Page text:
You have probably heard someone say a version of the following: "We are all on the spectrum." Or, "Everyone is a little bit autistic." It tends to be well-meaning, a way of reflecting shared experience and humanity and perhaps social awkwardness. However, like so many things, well meaning or not the phrase is problematic. There may be an intention of connection behind the phrase, but it feels more like erasure.

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On capacity, hard work, and asking for help

In my family, and in American (and other) culture, hard work is valued. It is a value I share, in the sense that I value contribution, creation, and self-sufficiency. But it is often taken to mean working past or through our capacities - and just living in that space, where every day takes a toll on our physical, mental, or emotional well-being. 

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It's shaking, not flapping: on rebellious research

As I start diving into the neuroscience research for this project, I find myself dismissing some research for untraditional reasons. Not only because the research methods were faulty, the design poor, or the outcomes forced, but because they asked the wrong question to begin with. So much of the research, especially around autism spectrum, is completely out of touch with the reality of the experience itself. Every time I read a description of stimming that describes this motion as "flapping" I respond as though I have read a typo; it is shaking, not flapping, like Qi Gong or other forms of shaking meditation. Birds flap. People shake. (Would love to know if other #actuallyautistic people resonate with this! Comment below.)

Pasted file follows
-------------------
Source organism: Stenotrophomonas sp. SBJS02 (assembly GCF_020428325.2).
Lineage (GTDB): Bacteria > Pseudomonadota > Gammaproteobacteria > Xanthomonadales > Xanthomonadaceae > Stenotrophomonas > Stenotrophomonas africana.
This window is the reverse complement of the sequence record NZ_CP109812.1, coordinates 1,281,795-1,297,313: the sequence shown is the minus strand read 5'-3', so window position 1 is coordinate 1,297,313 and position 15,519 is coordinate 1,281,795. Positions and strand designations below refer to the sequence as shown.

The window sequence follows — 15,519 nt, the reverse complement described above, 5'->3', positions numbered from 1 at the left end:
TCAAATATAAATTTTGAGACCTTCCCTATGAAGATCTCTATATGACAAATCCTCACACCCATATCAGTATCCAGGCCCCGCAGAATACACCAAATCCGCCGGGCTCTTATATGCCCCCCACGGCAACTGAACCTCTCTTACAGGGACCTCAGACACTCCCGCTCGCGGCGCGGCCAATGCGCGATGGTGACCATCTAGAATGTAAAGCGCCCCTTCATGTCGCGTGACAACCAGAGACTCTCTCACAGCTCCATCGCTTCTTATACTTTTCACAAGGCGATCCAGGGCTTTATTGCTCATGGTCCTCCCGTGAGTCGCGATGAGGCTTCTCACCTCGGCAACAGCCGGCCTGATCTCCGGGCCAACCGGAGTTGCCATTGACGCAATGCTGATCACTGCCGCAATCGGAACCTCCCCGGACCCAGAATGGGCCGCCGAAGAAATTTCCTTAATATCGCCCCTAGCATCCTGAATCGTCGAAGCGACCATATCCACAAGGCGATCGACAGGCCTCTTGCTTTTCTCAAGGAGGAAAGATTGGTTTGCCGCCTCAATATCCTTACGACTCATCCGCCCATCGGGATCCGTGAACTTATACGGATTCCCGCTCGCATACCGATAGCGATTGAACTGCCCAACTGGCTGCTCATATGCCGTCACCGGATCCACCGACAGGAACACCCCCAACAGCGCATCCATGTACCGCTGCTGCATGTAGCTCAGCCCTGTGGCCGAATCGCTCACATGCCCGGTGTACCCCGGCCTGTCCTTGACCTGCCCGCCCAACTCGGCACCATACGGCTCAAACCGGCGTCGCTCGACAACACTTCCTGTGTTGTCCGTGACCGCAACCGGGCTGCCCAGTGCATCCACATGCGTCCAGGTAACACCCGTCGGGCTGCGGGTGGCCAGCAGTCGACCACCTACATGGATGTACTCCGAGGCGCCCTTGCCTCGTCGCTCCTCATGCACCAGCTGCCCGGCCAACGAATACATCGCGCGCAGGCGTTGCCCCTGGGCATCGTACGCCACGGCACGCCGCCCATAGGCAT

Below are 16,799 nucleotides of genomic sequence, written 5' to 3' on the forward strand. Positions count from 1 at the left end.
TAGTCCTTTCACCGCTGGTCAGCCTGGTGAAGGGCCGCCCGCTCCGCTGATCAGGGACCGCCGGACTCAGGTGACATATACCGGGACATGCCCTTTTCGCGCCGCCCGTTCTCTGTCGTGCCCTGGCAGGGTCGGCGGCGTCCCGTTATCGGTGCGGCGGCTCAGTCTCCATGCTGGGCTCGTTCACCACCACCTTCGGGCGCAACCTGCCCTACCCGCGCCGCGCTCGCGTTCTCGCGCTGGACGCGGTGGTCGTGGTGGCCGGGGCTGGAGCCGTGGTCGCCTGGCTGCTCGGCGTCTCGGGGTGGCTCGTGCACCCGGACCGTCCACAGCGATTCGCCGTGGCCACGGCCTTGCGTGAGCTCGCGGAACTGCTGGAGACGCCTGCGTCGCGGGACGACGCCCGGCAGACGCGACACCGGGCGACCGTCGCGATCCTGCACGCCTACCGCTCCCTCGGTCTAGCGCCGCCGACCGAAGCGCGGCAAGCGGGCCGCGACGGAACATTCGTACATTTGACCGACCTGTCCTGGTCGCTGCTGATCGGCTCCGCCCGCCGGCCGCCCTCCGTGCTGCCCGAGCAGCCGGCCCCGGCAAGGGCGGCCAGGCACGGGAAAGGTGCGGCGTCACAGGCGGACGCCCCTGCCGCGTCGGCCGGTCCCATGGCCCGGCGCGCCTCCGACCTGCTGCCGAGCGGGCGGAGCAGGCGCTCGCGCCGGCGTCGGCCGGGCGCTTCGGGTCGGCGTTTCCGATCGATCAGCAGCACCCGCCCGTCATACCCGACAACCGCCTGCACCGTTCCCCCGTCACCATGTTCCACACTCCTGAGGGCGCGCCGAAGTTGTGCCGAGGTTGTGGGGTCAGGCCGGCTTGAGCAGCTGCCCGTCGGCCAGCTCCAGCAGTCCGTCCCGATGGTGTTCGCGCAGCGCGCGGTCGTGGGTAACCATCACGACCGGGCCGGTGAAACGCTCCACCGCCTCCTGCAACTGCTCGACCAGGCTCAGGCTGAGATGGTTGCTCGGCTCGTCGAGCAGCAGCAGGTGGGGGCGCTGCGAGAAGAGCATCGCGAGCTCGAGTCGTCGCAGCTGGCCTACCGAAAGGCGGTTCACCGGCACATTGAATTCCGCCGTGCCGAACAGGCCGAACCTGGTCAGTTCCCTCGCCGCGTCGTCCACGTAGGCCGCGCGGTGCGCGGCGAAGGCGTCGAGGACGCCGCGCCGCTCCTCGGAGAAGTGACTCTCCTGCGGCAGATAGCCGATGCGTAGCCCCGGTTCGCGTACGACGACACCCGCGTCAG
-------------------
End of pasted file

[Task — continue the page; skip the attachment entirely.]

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Reframing and spinning

One of the strangest parts of a new diagnosis, particularly as an adult, is the retroactive life reframing. Suddenly behaviors that I considered quirks or attributed to other things are being moved into the folder "autism" in my mind. 

Some of these are more obvious and were part of why I sought out a diagnosis to begin with. I experience a "veil" sensation that I now understand is a mild shutdown response, a way my brain attempts to protect me from the constant sensory onslaught and allow me to function. I lived this way almost every single day of my life until my mid-twenties when moments of clarity shocked me into realizing that my experience was likely not like others'.